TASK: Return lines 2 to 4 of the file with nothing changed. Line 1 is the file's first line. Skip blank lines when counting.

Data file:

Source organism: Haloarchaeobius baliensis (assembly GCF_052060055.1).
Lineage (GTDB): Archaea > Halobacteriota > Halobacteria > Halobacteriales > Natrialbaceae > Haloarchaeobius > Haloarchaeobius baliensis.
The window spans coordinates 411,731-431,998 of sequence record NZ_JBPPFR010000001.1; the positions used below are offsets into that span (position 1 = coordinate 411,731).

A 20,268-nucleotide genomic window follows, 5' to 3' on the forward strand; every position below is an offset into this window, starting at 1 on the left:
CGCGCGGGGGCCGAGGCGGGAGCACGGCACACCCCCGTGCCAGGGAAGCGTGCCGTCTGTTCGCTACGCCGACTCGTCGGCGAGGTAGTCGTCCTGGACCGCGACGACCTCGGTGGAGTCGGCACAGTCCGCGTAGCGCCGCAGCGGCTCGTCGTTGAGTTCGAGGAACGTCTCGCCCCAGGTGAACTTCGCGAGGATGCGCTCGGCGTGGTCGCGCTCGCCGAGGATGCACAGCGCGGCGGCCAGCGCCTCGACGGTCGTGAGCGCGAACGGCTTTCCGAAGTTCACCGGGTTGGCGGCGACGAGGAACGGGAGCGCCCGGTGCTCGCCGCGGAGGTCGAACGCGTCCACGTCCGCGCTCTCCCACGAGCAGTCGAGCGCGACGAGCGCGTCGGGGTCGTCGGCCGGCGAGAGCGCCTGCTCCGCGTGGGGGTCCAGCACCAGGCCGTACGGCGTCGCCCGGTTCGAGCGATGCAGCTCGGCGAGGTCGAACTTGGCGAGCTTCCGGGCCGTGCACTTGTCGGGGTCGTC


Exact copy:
Lineage (GTDB): Archaea > Halobacteriota > Halobacteria > Halobacteriales > Natrialbaceae > Haloarchaeobius > Haloarchaeobius baliensis.
The window spans coordinates 411,731-431,998 of sequence record NZ_JBPPFR010000001.1; the positions used below are offsets into that span (position 1 = coordinate 411,731).

A 20,268-nucleotide genomic window follows, 5' to 3' on the forward strand; every position below is an offset into this window, starting at 1 on the left: